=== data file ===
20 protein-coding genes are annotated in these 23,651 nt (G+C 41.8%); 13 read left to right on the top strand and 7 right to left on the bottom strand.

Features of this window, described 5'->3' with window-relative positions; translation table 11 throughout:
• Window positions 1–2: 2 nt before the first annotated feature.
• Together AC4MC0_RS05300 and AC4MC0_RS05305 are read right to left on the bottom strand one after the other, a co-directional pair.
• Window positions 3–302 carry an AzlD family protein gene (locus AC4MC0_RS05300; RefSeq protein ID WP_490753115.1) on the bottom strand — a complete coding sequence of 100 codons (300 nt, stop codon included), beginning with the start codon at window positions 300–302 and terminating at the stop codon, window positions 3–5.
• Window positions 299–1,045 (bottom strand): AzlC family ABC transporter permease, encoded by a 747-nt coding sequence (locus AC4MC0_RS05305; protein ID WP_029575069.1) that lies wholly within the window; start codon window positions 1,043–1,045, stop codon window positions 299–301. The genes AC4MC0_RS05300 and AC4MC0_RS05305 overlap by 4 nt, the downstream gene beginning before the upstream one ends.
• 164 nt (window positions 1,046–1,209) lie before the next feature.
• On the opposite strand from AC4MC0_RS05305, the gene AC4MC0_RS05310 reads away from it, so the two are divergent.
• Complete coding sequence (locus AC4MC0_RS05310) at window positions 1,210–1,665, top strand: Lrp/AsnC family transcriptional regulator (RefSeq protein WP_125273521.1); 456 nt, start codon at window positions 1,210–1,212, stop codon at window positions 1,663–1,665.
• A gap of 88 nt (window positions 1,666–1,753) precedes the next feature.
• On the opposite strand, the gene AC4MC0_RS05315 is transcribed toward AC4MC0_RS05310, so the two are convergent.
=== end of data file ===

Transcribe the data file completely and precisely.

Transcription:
20 protein-coding genes are annotated in these 23,651 nt (G+C 41.8%); 13 read left to right on the top strand and 7 right to left on the bottom strand.

Features of this window, described 5'->3' with window-relative positions; translation table 11 throughout:
• Window positions 1–2: 2 nt before the first annotated feature.
• Together AC4MC0_RS05300 and AC4MC0_RS05305 are read right to left on the bottom strand one after the other, a co-directional pair.
• Window positions 3–302 carry an AzlD family protein gene (locus AC4MC0_RS05300; RefSeq protein ID WP_490753115.1) on the bottom strand — a complete coding sequence of 100 codons (300 nt, stop codon included), beginning with the start codon at window positions 300–302 and terminating at the stop codon, window positions 3–5.
• Window positions 299–1,045 (bottom strand): AzlC family ABC transporter permease, encoded by a 747-nt coding sequence (locus AC4MC0_RS05305; protein ID WP_029575069.1) that lies wholly within the window; start codon window positions 1,043–1,045, stop codon window positions 299–301. The genes AC4MC0_RS05300 and AC4MC0_RS05305 overlap by 4 nt, the downstream gene beginning before the upstream one ends.
• 164 nt (window positions 1,046–1,209) lie before the next feature.
• On the opposite strand from AC4MC0_RS05305, the gene AC4MC0_RS05310 reads away from it, so the two are divergent.
• Complete coding sequence (locus AC4MC0_RS05310) at window positions 1,210–1,665, top strand: Lrp/AsnC family transcriptional regulator (RefSeq protein WP_125273521.1); 456 nt, start codon at window positions 1,210–1,212, stop codon at window positions 1,663–1,665.
• A gap of 88 nt (window positions 1,666–1,753) precedes the next feature.
• On the opposite strand, the gene AC4MC0_RS05315 is transcribed toward AC4MC0_RS05310, so the two are convergent.